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Alexander the Great

By:
Richard N. Frye
Source:
The Oxford Encyclopedia of the Islamic World What is This? Provides comprehensive scholarly coverage of the full geographical and historical extent of Islam

Alexander the Great

Alexander lived from 356 to 323 B.C.E. and ruled from 336. In the Middle East he generally is known as Alexander the Macedonian. He conquered the Persian Achaemenid Empire and introduced Hellenism throughout the region, but his influence in the East derives not from his conquests but from his relation to Aristotle and his superhuman qualities. After Alexander 's death many stories—some fabulous—circulated about him. Known collectively as the Alexander romance, they were translated into many languages in many versions. Before the coming of Islam, many Iranians, especially the Zoroastrian clergy, regarded him as a malevolent, bloodthirsty person who destroyed their empire, society, and religion. Others, however, tried to integrate Alexander into a list of Iranian monarchs.

In the Qurʿān (18:94) Dhū al-Qarnayn (He of the Two Horns), who built a wall against the realm of Gog and Magog and was considered a monotheist, was said by Muslims to be Alexander. Some, however, claim that Dhū al-Qarnayn was the Persian king Cyrus, or even Abraham. The change in the attitude of the Persians towards Alexander is best represented by the Shāhnāmah (Book of Kings) of Firdawsī, which depicts Alexander as descended from the Kiyanian dynasty; he was claimed to be the son of a Persian princess who married his father Philip, and thus to be a positive figure for the Persians.

The original Alexander romance was a Greek work attributed to Pseudo-Callisthenes. An early account in the Syriac language also exists in Armenian, but no Arabic Alexander romance has been found. An Arabic history of Dhū al-Qarnayn was found in Spain, but it differs from a similar text in the Aljamiado literature (in which texts in Romance languages are transcribed into Arabic characters). Alexander, however, remained the fascinating subject of many stories throughout the Islamic world, but especially in Persia, whose influence extended to Indian and other eastern cultures.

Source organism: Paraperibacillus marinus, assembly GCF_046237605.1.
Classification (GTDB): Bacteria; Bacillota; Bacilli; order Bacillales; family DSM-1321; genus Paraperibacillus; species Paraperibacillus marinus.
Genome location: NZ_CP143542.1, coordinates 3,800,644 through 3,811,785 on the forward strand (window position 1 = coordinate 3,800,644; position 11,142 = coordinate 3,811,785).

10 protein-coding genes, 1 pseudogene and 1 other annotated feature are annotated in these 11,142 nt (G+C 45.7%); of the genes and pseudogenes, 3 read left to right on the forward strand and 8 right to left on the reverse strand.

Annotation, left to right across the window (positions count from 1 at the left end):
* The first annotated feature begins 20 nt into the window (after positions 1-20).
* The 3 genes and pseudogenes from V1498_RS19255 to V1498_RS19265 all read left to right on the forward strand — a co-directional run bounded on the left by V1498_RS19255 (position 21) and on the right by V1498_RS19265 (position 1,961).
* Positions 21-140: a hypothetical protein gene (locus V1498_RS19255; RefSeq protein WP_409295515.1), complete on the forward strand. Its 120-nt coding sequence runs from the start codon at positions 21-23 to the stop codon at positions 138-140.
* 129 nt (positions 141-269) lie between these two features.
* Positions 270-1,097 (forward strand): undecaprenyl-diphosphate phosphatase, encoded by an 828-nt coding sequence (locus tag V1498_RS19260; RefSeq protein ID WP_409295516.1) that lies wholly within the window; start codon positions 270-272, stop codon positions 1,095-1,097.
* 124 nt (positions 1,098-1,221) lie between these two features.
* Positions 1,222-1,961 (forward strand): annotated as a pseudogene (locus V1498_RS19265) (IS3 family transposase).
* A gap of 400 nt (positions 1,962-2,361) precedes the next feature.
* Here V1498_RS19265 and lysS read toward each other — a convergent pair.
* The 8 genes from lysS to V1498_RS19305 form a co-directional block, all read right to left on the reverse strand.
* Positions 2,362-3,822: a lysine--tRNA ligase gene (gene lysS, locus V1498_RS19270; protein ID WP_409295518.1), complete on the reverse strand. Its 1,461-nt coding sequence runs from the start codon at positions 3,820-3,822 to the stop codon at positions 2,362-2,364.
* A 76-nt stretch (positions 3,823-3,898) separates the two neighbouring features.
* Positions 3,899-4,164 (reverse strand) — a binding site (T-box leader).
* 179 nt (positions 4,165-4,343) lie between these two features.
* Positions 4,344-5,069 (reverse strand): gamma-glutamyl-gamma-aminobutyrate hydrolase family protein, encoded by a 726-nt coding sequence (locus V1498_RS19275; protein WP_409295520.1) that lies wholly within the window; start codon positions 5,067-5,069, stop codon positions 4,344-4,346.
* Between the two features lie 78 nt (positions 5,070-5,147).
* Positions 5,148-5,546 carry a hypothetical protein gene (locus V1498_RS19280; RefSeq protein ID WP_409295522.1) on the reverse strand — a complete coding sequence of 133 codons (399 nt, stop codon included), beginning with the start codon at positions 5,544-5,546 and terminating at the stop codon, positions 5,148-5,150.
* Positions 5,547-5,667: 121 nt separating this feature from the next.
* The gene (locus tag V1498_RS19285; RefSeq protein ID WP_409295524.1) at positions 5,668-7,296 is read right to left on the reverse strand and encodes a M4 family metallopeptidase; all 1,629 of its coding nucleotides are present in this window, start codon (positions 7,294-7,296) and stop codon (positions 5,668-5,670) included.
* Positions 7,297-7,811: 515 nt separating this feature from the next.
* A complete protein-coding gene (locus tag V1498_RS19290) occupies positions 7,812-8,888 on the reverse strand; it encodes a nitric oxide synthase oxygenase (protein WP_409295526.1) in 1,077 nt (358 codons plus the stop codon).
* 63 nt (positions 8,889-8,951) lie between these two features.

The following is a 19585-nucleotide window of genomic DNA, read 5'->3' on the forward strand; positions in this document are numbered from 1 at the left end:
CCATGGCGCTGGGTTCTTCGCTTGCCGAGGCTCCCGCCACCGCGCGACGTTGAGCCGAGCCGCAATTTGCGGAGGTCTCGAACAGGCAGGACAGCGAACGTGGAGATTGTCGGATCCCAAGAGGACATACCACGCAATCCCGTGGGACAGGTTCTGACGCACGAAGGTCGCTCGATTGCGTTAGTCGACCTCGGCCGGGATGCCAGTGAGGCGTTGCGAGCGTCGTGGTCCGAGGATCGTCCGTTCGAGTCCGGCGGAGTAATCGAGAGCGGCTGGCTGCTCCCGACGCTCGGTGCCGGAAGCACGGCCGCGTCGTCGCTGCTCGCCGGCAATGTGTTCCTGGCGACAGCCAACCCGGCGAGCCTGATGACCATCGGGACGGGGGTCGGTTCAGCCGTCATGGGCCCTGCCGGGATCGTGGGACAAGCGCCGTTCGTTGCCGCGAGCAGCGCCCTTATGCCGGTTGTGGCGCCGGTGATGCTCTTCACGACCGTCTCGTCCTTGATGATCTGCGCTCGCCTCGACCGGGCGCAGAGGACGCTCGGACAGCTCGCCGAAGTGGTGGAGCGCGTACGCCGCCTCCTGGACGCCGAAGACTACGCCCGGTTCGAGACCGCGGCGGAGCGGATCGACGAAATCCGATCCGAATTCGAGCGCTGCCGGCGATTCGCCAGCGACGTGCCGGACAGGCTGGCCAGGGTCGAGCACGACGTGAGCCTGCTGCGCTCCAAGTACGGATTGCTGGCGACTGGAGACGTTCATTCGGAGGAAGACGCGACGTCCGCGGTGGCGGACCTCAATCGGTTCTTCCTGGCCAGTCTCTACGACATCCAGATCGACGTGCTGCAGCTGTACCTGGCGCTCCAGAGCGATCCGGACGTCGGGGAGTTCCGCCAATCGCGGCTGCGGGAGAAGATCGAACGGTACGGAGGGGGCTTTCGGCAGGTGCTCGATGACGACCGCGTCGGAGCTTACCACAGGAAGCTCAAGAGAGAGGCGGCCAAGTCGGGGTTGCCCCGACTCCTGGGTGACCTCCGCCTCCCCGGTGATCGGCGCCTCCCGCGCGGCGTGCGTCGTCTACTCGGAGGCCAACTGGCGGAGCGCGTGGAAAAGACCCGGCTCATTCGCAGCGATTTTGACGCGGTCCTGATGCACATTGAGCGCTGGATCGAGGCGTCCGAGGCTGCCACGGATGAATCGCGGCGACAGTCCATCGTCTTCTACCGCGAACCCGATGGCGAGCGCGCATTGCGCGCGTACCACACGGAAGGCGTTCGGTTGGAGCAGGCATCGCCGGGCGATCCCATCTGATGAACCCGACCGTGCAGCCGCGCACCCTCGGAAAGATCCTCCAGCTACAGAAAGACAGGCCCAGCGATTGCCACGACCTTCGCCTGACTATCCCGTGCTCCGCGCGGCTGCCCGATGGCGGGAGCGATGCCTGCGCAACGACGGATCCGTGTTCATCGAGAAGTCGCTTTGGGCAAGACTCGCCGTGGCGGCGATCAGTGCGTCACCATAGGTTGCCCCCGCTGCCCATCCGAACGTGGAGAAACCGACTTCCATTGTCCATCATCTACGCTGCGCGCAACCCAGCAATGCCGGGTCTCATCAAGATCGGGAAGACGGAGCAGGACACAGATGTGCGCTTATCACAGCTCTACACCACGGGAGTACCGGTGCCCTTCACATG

In folklore Alexander inspired countless legends and stories that also found their place in literature, in genres such as that known as “mirrors for princes.” These stories have little, if any, connection to historical events. Niẓāmī 's Sharaf-nāmah (Book of Honor) and Iqbāl-nāmah (Book of Good Fortune) are really about Alexander as a philosopher and even as a prophet. This Muslim view of Alexander contrasts with the tales about Alexander in the West, probably because the martial and chivalric aspects are related to his conquests in the East, which had been mostly forgotten there.

Bibliography

  • Anderson, Andrew R.Alexander 's Gate, Gog and Magog, and the Inclosed Nations. Cambridge, Mass., 1932. A review of the tales about Alexander in Islamic sources goes beyond the “Gog and Magog” of the title.
  • Green, Peter. Alexander of Macedon: 356–323 BC: A Historical Biography. University of California Press, 1992.
  • Southgate, Minoo S., trans. Iskandarnamah: A Persian Medieval Alexander-Romance. New York, 1978. Although this book is devoted to a Persian poet, Alexanderʾs place in Islamic literature is also discussed.
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